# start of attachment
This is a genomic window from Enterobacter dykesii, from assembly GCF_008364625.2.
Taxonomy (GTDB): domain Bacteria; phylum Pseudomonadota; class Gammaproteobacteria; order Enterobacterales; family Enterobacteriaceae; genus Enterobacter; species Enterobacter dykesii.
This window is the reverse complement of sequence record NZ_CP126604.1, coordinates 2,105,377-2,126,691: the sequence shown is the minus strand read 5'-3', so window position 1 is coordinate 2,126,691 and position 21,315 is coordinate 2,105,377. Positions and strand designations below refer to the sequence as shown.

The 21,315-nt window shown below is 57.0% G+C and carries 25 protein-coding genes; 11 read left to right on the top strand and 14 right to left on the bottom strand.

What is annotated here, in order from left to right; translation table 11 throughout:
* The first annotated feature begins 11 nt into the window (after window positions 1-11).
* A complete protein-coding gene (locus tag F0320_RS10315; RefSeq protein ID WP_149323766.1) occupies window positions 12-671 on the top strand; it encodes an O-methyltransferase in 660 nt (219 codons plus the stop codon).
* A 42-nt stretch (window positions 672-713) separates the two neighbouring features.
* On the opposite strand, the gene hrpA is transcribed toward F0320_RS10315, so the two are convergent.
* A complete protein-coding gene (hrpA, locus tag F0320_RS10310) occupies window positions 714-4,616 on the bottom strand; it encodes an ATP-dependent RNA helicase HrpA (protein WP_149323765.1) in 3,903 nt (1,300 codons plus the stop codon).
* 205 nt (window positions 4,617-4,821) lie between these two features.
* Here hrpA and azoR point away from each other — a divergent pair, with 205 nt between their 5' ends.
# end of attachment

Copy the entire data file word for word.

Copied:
This is a genomic window from Enterobacter dykesii, from assembly GCF_008364625.2.
Taxonomy (GTDB): domain Bacteria; phylum Pseudomonadota; class Gammaproteobacteria; order Enterobacterales; family Enterobacteriaceae; genus Enterobacter; species Enterobacter dykesii.
This window is the reverse complement of sequence record NZ_CP126604.1, coordinates 2,105,377-2,126,691: the sequence shown is the minus strand read 5'-3', so window position 1 is coordinate 2,126,691 and position 21,315 is coordinate 2,105,377. Positions and strand designations below refer to the sequence as shown.

The 21,315-nt window shown below is 57.0% G+C and carries 25 protein-coding genes; 11 read left to right on the top strand and 14 right to left on the bottom strand.

What is annotated here, in order from left to right; translation table 11 throughout:
* The first annotated feature begins 11 nt into the window (after window positions 1-11).
* A complete protein-coding gene (locus tag F0320_RS10315; RefSeq protein ID WP_149323766.1) occupies window positions 12-671 on the top strand; it encodes an O-methyltransferase in 660 nt (219 codons plus the stop codon).
* A 42-nt stretch (window positions 672-713) separates the two neighbouring features.
* On the opposite strand, the gene hrpA is transcribed toward F0320_RS10315, so the two are convergent.
* A complete protein-coding gene (hrpA, locus tag F0320_RS10310) occupies window positions 714-4,616 on the bottom strand; it encodes an ATP-dependent RNA helicase HrpA (protein WP_149323765.1) in 3,903 nt (1,300 codons plus the stop codon).
* 205 nt (window positions 4,617-4,821) lie between these two features.
* Here hrpA and azoR point away from each other — a divergent pair, with 205 nt between their 5' ends.